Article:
May 7, 2020
Make your own straw rocket, stomp rocket and antacid rocket
How the brain influences our emotions
3, 2, 1… blast off! Ever wonder what makes a rocket fly?
There are four forces to consider when having a successful flight and these apply not only to rockets, but to anything that flies.
First are weight and thrust. Weight is the force put on the rocket by gravity from the earth. The heavier the rocket is, the higher weight force will be. Thrust is what moves the rocket forward and allows it to overcome that weight force. It’s the reason we need to use some sort of fuel for our rocket.
The last two forces are lift and drag. These deal with how rockets interact with the air around them. Lift allows the rocket to be stable and have a given direction. The design of the nose and fins of the rocket affects the lift. Drag force is the friction of the air that slows the rocket down. While the rocket must eventually come down because of weight and drag, the design of the rocket can help it overcome the forces of weight and drag by having good thrust and lift.
In this activity, learners will explore three different ways to launch a paper rocket. We will be making a straw paper rocket, a stomp rocket and an antacid rocket. As you design your rockets, keep the four forces in mind and consider which rocket is able to launch the farthest.
(Note: This list includes materials for making all three types of rockets and launchers. If only making one rocket, you may not need everything)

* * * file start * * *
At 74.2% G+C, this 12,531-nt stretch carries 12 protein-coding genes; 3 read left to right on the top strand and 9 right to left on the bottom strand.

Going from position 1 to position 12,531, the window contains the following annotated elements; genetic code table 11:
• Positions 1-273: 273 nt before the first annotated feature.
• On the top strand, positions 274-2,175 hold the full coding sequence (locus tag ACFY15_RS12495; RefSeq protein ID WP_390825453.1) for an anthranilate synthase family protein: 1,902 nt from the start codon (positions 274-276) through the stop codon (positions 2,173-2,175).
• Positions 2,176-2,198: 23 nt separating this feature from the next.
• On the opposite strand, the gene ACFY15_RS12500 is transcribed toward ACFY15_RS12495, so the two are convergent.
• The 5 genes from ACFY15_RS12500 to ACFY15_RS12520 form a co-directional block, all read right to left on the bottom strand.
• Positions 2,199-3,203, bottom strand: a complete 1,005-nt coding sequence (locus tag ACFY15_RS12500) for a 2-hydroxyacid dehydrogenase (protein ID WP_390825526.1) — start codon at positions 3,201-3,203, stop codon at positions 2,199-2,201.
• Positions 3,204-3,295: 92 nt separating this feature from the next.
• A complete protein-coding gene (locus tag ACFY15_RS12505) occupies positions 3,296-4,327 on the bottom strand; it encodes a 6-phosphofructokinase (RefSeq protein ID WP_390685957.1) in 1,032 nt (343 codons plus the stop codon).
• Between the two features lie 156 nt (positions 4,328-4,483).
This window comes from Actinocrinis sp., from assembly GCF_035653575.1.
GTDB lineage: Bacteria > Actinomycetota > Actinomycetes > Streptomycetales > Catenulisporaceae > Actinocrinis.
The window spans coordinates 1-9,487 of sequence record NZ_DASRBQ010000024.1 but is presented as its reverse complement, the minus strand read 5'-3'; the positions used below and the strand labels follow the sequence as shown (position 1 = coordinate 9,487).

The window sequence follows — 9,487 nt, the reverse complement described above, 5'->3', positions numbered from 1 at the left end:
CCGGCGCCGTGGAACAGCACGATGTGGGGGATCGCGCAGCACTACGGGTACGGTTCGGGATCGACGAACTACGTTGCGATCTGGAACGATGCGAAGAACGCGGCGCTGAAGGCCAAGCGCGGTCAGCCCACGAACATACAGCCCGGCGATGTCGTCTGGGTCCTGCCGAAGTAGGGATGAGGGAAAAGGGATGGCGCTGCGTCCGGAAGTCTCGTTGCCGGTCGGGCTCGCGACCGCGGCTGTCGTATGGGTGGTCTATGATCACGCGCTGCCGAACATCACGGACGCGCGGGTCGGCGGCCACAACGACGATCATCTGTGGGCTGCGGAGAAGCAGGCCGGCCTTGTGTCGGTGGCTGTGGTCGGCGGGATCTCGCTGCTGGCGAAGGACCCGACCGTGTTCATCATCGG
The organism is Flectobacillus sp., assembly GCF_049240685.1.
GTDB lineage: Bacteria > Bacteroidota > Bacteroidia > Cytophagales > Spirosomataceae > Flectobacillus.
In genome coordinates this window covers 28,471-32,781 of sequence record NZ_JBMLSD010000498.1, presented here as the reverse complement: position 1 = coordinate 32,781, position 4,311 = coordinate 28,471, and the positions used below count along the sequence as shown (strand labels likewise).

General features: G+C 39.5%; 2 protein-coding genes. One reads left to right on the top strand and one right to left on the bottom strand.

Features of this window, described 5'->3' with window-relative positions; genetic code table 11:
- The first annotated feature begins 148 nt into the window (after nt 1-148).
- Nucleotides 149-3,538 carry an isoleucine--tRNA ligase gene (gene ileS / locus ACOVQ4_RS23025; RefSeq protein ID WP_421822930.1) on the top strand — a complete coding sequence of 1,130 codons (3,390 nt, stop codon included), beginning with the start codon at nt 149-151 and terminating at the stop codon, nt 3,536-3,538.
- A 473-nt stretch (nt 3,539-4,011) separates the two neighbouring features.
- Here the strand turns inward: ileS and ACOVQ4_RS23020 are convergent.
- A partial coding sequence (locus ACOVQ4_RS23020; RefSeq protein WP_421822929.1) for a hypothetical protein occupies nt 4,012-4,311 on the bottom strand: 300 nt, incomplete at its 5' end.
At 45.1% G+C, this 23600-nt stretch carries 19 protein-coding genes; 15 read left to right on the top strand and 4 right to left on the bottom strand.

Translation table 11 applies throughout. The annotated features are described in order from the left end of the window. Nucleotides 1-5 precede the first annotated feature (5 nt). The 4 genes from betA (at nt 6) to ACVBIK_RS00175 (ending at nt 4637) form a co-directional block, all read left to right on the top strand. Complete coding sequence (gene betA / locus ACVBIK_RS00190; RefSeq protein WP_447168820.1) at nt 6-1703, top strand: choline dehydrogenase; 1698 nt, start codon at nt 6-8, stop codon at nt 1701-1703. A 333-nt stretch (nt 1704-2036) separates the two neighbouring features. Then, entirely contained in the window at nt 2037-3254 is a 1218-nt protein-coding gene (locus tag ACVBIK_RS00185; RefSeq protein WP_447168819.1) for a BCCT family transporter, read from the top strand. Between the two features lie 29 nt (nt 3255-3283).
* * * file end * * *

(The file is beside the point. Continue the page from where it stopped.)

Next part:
- Paper (copy, construction, cardstock) – having different kinds of paper is best though you can make your rocket all from one type of paper
- Tape (masking tape and duct tape, though other types of tape will work, too)
- Drinking straw (Plastic or Reusable)
- 2-liter plastic bottle
- Plastic tubing
- Plastic film cannister (You can also use an empty chap stick or glue stick container, or even an empty pringles can or plastic spice container, anything that has a top that can pop off)
- Antacid tablet
- Decorations for your rockets (optional)
Straw Paper Rocket
1. Fold a piece of copy paper into quarters and cut along the folded lines. You will only need one cut piece of paper, but you can save the other 3 pieces for future designs.
2. Wrap your paper lengthwise along your straw to give your rocket body a shape. Make sure it is tight enough for a good fit, but not so tight that it gets stuck.
3. Tape along the edge of your paper to seal it shut. Make sure you don’t tape your rocket to your straw.
4. Design your rocket’s nose and fins. Decide what shape you want for your nose and fins. How many fins do you want to put on your rocket? What type of paper do you want to use? Where do you want to place your fins?
5. Once you have decided on your design, cut out your fins and nose and tape them onto your rocket. Whatever shape you choose for your rocket nose, make sure it creates a tight seal along the top of the rocket. We don’t want to lose any of our air fuel!
6. Once your rocket is ready to fly, place it onto your straw and blow air into it. How far did your rocket go? Feel free to try again. Experiment with the air amount, angle of the straw or even a whole new rocket design.
1. Follow the same procedure listed above to make a new rocket. This time, your rocket can be bigger. Try using a full piece of paper for your rocket body. Use the plastic tubing as your size model for the rocket body instead of the straw. Again, we want a tight fit around the tubing. (Note: We used about two feet of 7/8” plastic tubing, but you can use different sizes as long as you can tape it tightly to the bottle to create an air seal.